Skip to main content

Presidential road trips tainted by tragedy

  • Story Highlights
  • Franklin Pierce's son was killed while on a railroad trip with president-elect
  • Secret Service agent killed on the road while protecting Teddy Roosevelt
  • Ferry carrying George Washington and his carriage ran aground in a storm
  • President William Howard Taft traveled 30,000 miles by train annually
  • Next Article in Travel »
By Thom Patterson
Decrease font Decrease font
Enlarge font Enlarge font

(CNN) -- Since the days of George Washington, U.S. presidents have carved out a long tradition of official road trips, if not by motorcade, then by railroad or horse and carriage.

The first Secret Service agent killed protecting a president died on a trip with Theodore Roosevelt.

The first Secret Service agent killed protecting a president died on a trip with Theodore Roosevelt.

In the late 1800s, President Rutherford Hayes rode railroads to visit 30 states and six territories, earning him the nickname "The Rover," according to Willamette University Professor Richard Ellis.

Eight presidents later, President William Howard Taft logged an average of 30,000 annual rail miles during his four-year administration.

In "Presidential Travel: The Journey from George Washington to George W. Bush," Ellis writes about presidential road trips, some which were tainted by tragedy.

Ellis describes the first century of presidential travel as "littered with grisly accidents, unpleasant near misses, and just plain discomfort. They are a window into the vast difference between the bureaucratized [and safe] presidential travel establishment of today and the far more haphazard and dangerous travel of yesteryear."

Theodore Roosevelt

During a 1902 road trip through New England, President Theodore Roosevelt was traveling in a carriage that collided with a trolley car, Ellis writes.

The crash threw Roosevelt from the carriage and killed Secret Service agent William Craig, the first Secret Service agent to lose his life while protecting the president, according to Ellis.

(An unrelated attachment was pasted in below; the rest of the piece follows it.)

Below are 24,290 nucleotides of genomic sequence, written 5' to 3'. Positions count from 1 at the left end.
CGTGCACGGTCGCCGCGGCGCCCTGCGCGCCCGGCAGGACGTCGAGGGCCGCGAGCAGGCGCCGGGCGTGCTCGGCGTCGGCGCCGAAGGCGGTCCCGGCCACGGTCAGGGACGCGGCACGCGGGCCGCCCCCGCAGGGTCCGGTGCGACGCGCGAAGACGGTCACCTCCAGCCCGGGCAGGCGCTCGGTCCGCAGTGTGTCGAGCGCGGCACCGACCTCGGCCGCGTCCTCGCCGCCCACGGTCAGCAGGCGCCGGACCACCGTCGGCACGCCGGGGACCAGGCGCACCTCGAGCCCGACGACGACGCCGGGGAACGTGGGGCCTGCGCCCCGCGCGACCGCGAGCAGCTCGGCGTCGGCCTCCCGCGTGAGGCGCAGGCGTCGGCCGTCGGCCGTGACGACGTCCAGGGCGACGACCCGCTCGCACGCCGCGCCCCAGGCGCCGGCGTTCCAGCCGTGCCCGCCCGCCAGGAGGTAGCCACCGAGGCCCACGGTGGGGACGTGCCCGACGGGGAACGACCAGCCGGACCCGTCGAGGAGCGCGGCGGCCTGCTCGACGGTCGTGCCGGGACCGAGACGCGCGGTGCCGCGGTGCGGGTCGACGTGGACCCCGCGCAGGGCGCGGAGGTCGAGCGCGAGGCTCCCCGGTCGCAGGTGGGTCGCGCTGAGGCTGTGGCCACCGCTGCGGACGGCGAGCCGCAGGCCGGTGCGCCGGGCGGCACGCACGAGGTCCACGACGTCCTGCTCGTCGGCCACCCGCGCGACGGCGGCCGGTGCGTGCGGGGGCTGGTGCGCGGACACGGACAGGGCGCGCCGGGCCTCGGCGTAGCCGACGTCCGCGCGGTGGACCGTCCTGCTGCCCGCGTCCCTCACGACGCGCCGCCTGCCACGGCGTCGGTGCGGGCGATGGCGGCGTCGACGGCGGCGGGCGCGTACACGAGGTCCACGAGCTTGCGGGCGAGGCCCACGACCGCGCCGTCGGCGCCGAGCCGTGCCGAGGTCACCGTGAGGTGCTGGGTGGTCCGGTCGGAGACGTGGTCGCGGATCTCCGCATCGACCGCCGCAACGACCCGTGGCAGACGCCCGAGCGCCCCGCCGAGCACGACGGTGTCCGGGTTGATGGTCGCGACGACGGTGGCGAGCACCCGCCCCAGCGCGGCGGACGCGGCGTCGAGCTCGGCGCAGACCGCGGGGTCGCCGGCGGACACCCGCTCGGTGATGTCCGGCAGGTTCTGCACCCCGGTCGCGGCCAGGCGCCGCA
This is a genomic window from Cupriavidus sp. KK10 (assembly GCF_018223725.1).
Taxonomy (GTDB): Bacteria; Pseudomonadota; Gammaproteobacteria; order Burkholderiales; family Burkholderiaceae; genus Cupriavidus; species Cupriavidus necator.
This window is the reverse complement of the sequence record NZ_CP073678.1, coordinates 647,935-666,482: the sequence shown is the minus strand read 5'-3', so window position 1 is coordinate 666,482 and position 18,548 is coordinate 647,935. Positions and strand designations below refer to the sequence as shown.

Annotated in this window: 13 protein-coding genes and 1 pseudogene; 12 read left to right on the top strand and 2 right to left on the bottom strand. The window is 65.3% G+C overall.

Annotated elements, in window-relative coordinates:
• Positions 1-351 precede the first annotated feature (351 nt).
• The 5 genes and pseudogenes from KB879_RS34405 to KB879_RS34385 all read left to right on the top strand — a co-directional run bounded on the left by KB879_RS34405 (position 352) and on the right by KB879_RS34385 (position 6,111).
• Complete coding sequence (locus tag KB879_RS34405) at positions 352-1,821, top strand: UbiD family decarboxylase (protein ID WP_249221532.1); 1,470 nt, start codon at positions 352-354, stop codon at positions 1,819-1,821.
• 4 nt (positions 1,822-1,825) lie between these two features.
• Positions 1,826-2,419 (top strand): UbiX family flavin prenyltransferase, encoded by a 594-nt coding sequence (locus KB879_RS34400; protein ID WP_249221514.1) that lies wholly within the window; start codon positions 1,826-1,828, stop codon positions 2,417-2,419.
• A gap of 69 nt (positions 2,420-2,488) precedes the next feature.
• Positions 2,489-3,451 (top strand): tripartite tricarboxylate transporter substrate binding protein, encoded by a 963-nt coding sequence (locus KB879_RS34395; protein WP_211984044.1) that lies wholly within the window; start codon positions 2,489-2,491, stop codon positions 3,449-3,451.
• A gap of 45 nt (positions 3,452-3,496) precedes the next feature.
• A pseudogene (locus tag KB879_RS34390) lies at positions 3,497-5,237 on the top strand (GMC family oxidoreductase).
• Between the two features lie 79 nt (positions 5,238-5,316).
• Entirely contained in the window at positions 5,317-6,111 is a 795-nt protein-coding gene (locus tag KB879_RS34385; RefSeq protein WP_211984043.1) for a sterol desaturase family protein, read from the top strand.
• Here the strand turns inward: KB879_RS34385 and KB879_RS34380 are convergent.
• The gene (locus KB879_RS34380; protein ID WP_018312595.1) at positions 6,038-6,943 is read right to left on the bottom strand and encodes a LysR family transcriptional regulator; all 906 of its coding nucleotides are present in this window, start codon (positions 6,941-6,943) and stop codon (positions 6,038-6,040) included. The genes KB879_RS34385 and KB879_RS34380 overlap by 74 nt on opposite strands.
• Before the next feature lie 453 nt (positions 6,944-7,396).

Living up to his "Rough Rider" reputation, President Roosevelt suffered only minor cuts and bruises in the crash.

Zachary Taylor

A railroad trip took its toll on the health of President Zachary Taylor, Ellis said. "When he made a railroad tour in 1849, it almost killed him."

"He was fairly old at the time, and these trips were brutal, because before each stop on the route, the influential townspeople would get on the train and want to talk with the president," Ellis said. "This meant 30 to 40 people battling for the president's attention, trying to talk to him, shake hands until they reached the town."

Taylor's trip was supposed to last a couple of months, according to Ellis. Within two weeks, he was sick and exhausted, "and they have to take him back to the White House."

Taylor died suddenly a year later after eating a snack of cherries and milk.

Andrew Jackson

In 1833, President Andrew Jackson was traveling through New York when his horse-drawn procession crossed a bridge connecting the Battery and Castle Garden.

Don't Miss

The bridge collapsed, plunging "dignitaries of every age and shape ... into the shallow depths, all drenched, all frightened, and all struggling to regain solid ground," Ellis quoted from newspaper reports.

Jackson was unhurt because he was at the front of the procession, which had crossed to safety just before the bridge crumbled, according to Ellis.

"The trip basically got cut short because he collapsed from exhaustion and they had to take him back to Washington," Ellis said.

Franklin Pierce

He wasn't yet officially the president of the United States at the time, but President-elect Franklin Pierce cheated death during a railroad journey in 1853. "A broken axle hurled Pierce's passenger car off the rails and down a steep, rocky embankment," Ellis said.

The crash shattered the car into a "mass of broken glass and splintered wood," Ellis quoted newspaper reports of the day.

Pierce's young son was killed instantly, his skull "almost mashed to a jelly."

George Washington

A storm made trouble for President George Washington in 1791 as he and his horse and carriage crossed Chesapeake Bay, according to Ellis.

Washington reported that he spent the night "in my greatcoat and boots in a berth not long enough for me by a head, and much cramped," before he was rescued, Ellis said.

Road trips by car

For obvious reasons, including comfort and time, presidents have not historically embraced long-distance travel by car, Ellis said, as railroad trips gave way to air travel.

President Franklin Roosevelt loved traveling by car after arriving in a community on a train, Ellis said.

"He loved trains, and he loved cars," Ellis said. "And he hated planes, although he did fly to Casablanca as president."

All About U.S. Secret ServiceNew York City

  • E-mail
  • Save
  • Print